By Darragh Nolan
It was an All-Ireland Final for the ages, as old rivals Dublin and Kerry played out a draw.
Kerry were the better side early doors, but failed to capitalise on a period during which Dublin went over 10 minutes without a score.
Kerry had early success kicking into star David Clifford, but the 20-year-old corner forward failed to convert on his first two attempts, perhaps an indication that the pressure of a first senior decider was weighing on the youngster.
The Kingdom could have solidified their early dominance had Paul Geaney converted from the penalty spot. That, along with several poor wides from his teammates, could come back to haunt him.
Scores came much easier for Dublin, with Dean Rock as consistent as ever over free kicks. Movement off the ball and the ability for runners to come free at pace saw Dublin take the advantage, through a wonderfully worked Jack McCaffrey goal.
So often does an early goal set the Dubs on their way to a dominant victory, but Kerry kept in touch. Despite going in down 1-09 to 0-07 at half-time, there was a glimmer of hope for the green and gold.
The high ball into Clifford may not have been leading to scores, but it put Jonny Cooper in a world of trouble, including the penalty incident. Already on a yellow card, another foul on Clifford saw Cooper given his marching orders just before the break.
The second half saw Kerry press the man advantage. The Dublin full back line were exposed routinely, particularly under the high ball. Paul Geaney failed to score, but his playmaking from a deeper role set up several points for his side.
The game roared into life when Kerry clawed back to within two, but it was goal scorer McCaffrey leading Dublin on once more, scoring three magnificent points to restore the five-point lead.
Killian Spillane’s goal gave Kerry a second wind. Tommy Walsh, in his first final in a decade, made a huge difference and picked a fine score of his own. Peter Keane’s charges took an improbable lead into added time. Dublin pressed on with fresh legs as Kerry tired.
Dublin’s experience shone through in the latter stages. Leading men Con O’Callaghan, Paul Mannion and Ciarán Kilkenny had been quiet for the majority of the contest but saw more possession in the seven minutes of injury time. Dean Rock had a chance to snatch it from a difficult free. Another potential winner from Cormac Costello was ruled out by Hawkeye.
Rock and McCaffrey scored 1-13 between them. They answered the call while many of their teammates were kept out of the game by excellent Kerry defending. Rock has been severely underrated in recent years. He’s so much more than just a free taker, he’s a leader on the pitch and a cool head able to find a way to score in the most difficult of situations.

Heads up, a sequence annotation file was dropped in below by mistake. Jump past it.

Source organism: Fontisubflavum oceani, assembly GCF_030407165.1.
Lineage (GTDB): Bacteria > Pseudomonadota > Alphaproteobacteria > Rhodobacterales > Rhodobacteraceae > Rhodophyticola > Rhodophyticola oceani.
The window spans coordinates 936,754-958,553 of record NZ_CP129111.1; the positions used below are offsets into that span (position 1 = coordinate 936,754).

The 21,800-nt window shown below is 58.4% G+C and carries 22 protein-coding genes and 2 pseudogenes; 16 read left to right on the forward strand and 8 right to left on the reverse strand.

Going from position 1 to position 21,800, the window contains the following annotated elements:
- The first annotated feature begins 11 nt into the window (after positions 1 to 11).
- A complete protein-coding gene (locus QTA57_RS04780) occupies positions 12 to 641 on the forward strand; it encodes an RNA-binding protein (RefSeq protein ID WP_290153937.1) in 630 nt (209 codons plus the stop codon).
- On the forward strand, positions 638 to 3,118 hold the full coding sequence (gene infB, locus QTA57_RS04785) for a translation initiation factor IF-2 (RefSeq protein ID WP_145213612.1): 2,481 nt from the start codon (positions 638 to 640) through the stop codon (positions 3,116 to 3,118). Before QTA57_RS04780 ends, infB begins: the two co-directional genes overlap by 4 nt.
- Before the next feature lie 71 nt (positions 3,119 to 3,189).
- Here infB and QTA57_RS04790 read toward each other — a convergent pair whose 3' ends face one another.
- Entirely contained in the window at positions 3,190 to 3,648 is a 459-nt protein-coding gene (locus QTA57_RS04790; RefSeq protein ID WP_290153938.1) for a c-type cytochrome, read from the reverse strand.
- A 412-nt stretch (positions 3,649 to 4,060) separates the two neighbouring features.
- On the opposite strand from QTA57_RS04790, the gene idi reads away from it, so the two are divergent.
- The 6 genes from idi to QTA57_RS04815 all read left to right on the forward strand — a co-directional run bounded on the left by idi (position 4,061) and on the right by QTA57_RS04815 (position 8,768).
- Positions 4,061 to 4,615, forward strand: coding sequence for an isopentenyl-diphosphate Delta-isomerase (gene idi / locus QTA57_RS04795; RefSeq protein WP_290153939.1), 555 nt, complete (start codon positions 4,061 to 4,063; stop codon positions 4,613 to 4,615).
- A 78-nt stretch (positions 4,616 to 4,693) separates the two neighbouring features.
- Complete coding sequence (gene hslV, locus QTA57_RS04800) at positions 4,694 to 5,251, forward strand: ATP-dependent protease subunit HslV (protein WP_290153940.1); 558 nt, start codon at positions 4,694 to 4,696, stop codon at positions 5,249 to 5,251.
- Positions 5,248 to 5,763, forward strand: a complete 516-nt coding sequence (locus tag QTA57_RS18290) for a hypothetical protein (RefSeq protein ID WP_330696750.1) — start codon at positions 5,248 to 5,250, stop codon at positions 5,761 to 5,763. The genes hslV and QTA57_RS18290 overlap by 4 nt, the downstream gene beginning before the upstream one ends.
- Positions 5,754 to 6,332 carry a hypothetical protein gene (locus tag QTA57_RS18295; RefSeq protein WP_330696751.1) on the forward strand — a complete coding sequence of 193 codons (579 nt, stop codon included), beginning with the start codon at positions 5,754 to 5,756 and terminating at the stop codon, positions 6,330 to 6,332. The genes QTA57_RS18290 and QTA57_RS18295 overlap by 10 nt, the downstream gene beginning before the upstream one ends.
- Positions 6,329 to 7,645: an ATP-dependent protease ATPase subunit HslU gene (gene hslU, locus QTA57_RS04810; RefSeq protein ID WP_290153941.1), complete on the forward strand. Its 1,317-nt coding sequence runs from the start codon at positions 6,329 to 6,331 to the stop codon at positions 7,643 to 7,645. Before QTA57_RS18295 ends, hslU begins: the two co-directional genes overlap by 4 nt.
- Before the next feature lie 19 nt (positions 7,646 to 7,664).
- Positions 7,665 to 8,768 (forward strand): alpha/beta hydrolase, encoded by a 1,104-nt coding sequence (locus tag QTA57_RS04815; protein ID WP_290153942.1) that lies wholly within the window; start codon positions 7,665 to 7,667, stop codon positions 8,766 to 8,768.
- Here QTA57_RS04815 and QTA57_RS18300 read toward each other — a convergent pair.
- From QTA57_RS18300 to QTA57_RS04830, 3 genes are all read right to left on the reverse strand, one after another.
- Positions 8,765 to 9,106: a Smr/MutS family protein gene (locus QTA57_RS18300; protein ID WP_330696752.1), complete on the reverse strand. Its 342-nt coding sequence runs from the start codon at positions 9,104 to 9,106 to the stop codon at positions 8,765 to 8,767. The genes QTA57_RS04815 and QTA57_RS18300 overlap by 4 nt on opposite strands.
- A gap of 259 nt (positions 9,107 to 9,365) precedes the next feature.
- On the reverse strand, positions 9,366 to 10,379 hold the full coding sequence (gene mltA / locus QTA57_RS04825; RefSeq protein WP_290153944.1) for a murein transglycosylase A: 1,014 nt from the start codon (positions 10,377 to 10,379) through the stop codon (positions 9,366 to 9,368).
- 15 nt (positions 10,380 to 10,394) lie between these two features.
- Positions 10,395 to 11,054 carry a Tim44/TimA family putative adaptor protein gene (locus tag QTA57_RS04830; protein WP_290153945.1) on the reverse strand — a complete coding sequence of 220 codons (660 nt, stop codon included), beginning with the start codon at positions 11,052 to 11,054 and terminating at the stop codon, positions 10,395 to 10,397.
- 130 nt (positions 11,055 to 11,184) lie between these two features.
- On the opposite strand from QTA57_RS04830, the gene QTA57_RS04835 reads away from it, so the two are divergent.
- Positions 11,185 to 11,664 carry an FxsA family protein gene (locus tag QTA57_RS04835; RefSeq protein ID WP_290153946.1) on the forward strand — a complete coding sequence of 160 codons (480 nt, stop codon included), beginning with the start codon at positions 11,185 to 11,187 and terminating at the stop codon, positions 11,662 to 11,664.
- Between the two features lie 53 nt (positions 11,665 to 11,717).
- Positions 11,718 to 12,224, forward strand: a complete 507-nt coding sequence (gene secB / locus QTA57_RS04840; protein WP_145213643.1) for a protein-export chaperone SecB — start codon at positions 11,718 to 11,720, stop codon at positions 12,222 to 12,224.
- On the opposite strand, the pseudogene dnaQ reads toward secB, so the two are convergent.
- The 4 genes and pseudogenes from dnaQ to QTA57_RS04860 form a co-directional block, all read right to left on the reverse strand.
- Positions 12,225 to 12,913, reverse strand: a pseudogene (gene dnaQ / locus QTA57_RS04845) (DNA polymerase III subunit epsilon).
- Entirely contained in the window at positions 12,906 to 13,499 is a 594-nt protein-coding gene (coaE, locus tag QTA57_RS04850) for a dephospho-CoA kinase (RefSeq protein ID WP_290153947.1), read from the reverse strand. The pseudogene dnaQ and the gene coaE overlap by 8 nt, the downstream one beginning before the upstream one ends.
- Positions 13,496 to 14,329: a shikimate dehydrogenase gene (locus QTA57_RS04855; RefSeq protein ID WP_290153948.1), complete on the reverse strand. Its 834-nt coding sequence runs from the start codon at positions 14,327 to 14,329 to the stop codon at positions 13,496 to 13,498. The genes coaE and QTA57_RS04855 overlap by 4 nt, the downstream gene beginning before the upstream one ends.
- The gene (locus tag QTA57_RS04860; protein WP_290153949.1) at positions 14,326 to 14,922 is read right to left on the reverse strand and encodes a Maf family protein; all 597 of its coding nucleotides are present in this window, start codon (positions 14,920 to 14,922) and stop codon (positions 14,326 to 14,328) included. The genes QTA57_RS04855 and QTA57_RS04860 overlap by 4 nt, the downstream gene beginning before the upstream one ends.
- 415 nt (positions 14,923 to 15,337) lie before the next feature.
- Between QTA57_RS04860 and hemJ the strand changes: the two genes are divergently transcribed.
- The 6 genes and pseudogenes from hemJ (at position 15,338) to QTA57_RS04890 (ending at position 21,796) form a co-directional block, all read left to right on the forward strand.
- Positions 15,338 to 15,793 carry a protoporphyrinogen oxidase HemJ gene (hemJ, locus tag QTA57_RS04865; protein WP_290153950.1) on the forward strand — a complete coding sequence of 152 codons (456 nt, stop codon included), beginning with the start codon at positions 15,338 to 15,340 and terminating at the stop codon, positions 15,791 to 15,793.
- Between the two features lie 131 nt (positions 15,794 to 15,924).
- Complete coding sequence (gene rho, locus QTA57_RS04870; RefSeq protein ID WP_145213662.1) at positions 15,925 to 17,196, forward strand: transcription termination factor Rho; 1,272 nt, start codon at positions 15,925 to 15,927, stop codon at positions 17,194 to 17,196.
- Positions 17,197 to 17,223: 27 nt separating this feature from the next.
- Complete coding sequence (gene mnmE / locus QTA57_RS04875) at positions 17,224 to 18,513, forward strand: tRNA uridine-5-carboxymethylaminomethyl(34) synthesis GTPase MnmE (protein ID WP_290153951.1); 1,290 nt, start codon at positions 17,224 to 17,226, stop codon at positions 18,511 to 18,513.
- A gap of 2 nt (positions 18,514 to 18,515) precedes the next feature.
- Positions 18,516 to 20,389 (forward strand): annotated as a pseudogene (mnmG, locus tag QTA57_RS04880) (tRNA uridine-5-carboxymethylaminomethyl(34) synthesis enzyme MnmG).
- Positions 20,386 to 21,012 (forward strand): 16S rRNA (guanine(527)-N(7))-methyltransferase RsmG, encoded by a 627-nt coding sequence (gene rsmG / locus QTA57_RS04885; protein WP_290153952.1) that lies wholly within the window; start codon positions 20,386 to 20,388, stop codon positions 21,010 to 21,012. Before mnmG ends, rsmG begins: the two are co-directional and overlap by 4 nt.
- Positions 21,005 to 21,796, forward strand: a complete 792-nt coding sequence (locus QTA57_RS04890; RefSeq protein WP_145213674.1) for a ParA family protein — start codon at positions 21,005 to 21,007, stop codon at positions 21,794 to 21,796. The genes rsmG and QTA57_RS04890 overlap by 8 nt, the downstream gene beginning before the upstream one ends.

For Kerry, the late inclusion of Jack Barry in centre field proved a stroke of genius, as he marked reigning Footballer of the Year Brian Fenton out of the game. Between kickouts and turnovers, Barry repeatedly won the ball and broke up Dublin’s usual free flowing attack.
Questions will be asked in preparation for the replay. Have the underdogs left it behind them? Will Dublin find another gear? Kerry have shown they can stand up to their mighty rivals and the experience will be vital for such a young group.
As many positives as they can take from the game, Kerry can hardly hope for such luck again. They hung on for a draw against a 14-man Dublin side. The exploits of O’Callaghan, Mannion and Kilkenny all year long have made it hard pick a Footballer of the Year between them. They scored the remaining 0-03 between them. Kerry’s inexperienced backline will find it difficult to keep them to a score that low again.
It’s all to play for once again on September 14. Dublin remain on the brink of a historic five-in-a-row that could cement their place in GAA annals as the greatest football team of all time. Kerry have proven that they’re capable of spoiling the party.
Dublin’s forwards will surely reach another level, as they so often do in the biggest moments. If Kerry can put in a similar defensive shift in the replay it’s anyone’s game. The big question heading in; how will Dublin look with 15 men?